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Copper Futures Soar Following Reports Of Train Bombings In Peru

January 4, 1989

Undated (AP) _ Copper futures prices rose sharply Wednesday on New York’s Commodity Exchange on supply worries rekindled by the apparent bombing of three locomotives in Peru and a decline in the exchange’s warehouse stocks of copper.

On other markets, precious metals futures retreated; grain and soybean futures surged; energy futures were mixed; cattle futures rose while pork futures fell; and stock-index futures advanced.

Copper settled 3.1 cents to 6.3 cents higher with the spot contract at $1.58 a pound and the more actively traded contract for delivery in March at $1.426 a pound.

The bombing of the locomotives in Peru, the world’s sixth-largest copper producer, served to remind traders that the settlement last month of a 57-day Peruvian miners’ strike did not defuse the country’s internal political tensions or the potential for disruptions in the copper pipeline.

Although no copper was lost in the explosions, ″the issue is that it will impede shipments of metals, including copper, to the ports,″ said Bette Raptopoulos, a metals analyst with Prudential-Bache Securities Inc. in New York.

Meanwhile, the Commodity Exchange reported a 301-ton decline in its warehouse stocks of copper to 7,964 tons. It was the first daily decline after more than a week of steady or rising supplies, indicating that copper consumers have returned to the marketplace after a holiday break, Ms. Raptopoulos said.

Finally, copper for March delivery broke through strong resistance at $1.40 a pound, which prompted heavy buying by speculators who trade based on chart signals. The contract’s close at $1.426 a pound was viewed as another bullish technical signal, said Craig Sloane, an analyst with Smith Barney, Harris Upham & Co.

″The market’s been in consolidation for more than a month and we may be breaking out of it to the upside,″ he said. ″The market has the potential here for a significant move. If it can just move a little higher, you could easily be in the $1.50 to $1.60 area.″

Copper futures hit an all-time high of $1.6475 a pound on Dec. 8.

Precious metals prices fell on the Comex in response to the dollar’s strength, which was in turn a reaction to the U.S. downing of two Libyan fighter planes off the Libyan coast, analysts said.

Gold settled $2.30 to $2.40 lower with February at $411 a troy ounce; silver was 8.6 cents to 9.6 cents lower with March at $6.025 a troy ounce.

Grain and soybean futures finished sharply higher on the Chicago Board of Trade amid reports and rumors of new export business.

Wheat for near-month delivery surged to a 7 1/2 -year high above $4.47 a bushel on news that China had bought 440,000 metric tons of U.S. wheat at subsidized prices, analysts said.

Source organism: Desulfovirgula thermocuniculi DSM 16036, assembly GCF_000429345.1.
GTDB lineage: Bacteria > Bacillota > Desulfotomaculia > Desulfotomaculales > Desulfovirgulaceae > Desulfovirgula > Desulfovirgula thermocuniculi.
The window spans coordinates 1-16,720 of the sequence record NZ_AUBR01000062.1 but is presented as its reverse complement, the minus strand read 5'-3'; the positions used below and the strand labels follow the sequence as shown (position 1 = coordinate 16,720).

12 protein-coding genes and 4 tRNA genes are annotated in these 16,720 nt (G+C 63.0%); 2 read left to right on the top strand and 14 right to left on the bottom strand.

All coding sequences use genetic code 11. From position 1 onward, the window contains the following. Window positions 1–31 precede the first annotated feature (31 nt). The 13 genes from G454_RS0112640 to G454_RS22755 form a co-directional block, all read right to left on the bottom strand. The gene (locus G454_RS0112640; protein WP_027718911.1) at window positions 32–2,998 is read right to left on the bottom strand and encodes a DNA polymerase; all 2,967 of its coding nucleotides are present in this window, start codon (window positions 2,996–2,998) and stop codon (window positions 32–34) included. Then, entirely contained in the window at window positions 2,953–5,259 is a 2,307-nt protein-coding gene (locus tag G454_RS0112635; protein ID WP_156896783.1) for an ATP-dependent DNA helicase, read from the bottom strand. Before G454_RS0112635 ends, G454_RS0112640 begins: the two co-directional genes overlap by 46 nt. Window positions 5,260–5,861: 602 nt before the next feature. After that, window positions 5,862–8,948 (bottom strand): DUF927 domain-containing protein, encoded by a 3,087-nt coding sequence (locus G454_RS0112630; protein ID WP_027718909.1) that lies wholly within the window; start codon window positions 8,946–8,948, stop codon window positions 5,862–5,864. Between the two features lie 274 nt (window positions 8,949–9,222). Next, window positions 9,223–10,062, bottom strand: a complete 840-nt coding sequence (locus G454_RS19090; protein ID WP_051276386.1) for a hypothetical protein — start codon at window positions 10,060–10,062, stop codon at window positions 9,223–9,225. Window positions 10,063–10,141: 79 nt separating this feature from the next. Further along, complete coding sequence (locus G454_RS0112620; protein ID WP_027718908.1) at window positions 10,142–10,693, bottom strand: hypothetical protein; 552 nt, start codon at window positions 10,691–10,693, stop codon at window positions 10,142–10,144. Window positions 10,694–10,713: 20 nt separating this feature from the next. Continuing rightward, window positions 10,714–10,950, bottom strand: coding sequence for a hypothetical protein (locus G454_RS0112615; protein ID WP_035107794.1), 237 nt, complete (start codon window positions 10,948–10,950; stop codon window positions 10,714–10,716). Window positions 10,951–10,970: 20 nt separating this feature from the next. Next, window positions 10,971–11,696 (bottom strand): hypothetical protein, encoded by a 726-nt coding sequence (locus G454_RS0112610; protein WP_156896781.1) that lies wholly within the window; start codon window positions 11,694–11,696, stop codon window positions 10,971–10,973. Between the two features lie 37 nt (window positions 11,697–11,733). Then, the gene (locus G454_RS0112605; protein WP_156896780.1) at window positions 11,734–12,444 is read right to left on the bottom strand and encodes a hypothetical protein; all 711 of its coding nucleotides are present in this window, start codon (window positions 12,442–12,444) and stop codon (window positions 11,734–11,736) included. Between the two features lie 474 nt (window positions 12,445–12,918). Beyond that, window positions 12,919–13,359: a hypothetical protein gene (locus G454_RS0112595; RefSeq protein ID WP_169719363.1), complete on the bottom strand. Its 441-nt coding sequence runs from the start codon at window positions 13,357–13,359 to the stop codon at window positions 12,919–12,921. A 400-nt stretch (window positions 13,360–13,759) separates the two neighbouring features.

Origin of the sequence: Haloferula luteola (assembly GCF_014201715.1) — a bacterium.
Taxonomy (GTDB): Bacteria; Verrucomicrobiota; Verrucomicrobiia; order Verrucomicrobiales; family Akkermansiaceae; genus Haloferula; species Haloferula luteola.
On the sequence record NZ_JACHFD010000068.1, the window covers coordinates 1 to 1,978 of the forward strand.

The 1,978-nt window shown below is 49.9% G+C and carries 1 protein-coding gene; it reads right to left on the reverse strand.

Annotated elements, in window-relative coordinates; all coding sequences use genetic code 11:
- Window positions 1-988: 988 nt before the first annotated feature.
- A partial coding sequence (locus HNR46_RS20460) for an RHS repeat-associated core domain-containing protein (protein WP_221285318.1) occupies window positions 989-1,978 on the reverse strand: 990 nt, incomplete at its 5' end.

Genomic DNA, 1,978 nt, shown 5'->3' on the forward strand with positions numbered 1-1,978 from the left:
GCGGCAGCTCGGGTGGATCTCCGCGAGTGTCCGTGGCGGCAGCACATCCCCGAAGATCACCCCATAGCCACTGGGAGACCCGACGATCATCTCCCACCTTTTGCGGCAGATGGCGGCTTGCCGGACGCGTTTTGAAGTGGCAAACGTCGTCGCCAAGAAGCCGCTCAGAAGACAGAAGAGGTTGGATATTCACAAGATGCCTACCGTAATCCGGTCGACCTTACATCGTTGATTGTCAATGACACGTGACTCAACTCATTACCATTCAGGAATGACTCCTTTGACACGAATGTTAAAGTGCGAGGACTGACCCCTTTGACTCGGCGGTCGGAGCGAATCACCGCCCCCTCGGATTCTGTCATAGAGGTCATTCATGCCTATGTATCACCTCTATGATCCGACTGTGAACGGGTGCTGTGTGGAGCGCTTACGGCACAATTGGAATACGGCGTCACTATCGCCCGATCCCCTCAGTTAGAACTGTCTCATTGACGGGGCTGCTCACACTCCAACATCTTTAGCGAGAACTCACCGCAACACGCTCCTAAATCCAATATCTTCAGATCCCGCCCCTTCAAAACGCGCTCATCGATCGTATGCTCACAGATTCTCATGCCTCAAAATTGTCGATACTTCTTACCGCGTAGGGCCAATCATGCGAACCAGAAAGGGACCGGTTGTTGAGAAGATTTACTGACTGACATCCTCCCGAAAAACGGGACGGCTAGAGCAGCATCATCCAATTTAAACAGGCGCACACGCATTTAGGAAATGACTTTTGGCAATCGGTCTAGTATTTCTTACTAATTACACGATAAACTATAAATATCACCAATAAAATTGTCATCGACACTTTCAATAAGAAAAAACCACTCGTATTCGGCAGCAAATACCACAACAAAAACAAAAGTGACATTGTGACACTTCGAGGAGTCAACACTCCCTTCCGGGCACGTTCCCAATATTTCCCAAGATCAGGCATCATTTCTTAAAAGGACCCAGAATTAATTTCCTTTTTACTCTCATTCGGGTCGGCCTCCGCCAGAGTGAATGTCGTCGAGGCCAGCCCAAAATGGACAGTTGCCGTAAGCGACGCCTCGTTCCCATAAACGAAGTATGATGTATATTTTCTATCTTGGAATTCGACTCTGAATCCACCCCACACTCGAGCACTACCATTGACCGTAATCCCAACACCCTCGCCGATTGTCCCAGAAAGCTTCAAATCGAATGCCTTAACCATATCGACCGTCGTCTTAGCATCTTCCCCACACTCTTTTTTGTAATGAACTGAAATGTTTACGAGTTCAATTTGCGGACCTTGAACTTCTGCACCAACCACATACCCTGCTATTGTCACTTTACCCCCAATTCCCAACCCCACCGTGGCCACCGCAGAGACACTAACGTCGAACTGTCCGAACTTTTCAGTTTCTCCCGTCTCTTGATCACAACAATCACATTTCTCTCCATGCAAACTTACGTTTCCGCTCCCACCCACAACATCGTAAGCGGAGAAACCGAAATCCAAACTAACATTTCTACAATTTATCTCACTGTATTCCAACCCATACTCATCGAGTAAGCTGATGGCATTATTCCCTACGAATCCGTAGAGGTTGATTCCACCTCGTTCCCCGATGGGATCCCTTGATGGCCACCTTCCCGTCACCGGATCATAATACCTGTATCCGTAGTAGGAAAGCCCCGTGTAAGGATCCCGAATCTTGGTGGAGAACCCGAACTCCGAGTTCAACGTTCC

Near-month soybeans climbed more than 14 cents a bushel to their highest close since Oct. 5 on rumors that the Chinese were seeking to buy as much as 1 million metric tons of U.S. soybeans.

And corn futures climbed substantially on rumors, later confirmed by the Agriculture Department, that the Soviet Union had purchased 250,000 metric tons of U.S. corn.

″Wheat’s an export-driven market as you get into the latter part of the season and with exports being such as they are, almost on a par with last year, that speaks very well of that market,″ said grain-market analyst Arthur Parrish of Shearson Lehman Hutton Inc. in New York.

Wheat settled 4 cents to 8 cents higher with March at $4.47 1/4 a bushel; corn was 2 3/4 cents to 5 1/2 cents higher with March at $2.83 1/2 a bushel; oats were 1/4 cent to 1 1/2 cents higher with March at $2.45 1/2 a bushel; soybeans were 7 cents to 14 1/4 cents higher with January at $8.16 a bushel.

In energy futures trading on the New York Mercantile Exchange, West Texas Intermediate crude oil settled 3 cents to 28 cents lower with February at $17.08 a barrel; heating oil was .58 cent to .81 cent lower with February at 52.65 cents a gallon; unleaded gasoline was .20 cent lower to .12 cent higher with February at 47.32 cents a gallon.

On the Chicago Mercantile Exchange, live cattle settled .10 cent to .75 cent lower with February at 73.42 cents a pound; feeder cattle were .15 cent to .53 cent lower with January at 84.15 cents a pound; hogs were .18 cent lower to .32 cent higher with February at 46.47 cents a pound; frozen pork bellies were .20 cent to 1.03 cents higher with February at 43.45 cents a pound.

Stock-index futures advanced sharply on the Chicago Mercantile Exchange, where the contract for March delivery of the Standard & Poor’s 500 index settled 5.25 points higher at 282.90. Each point is worth $500.

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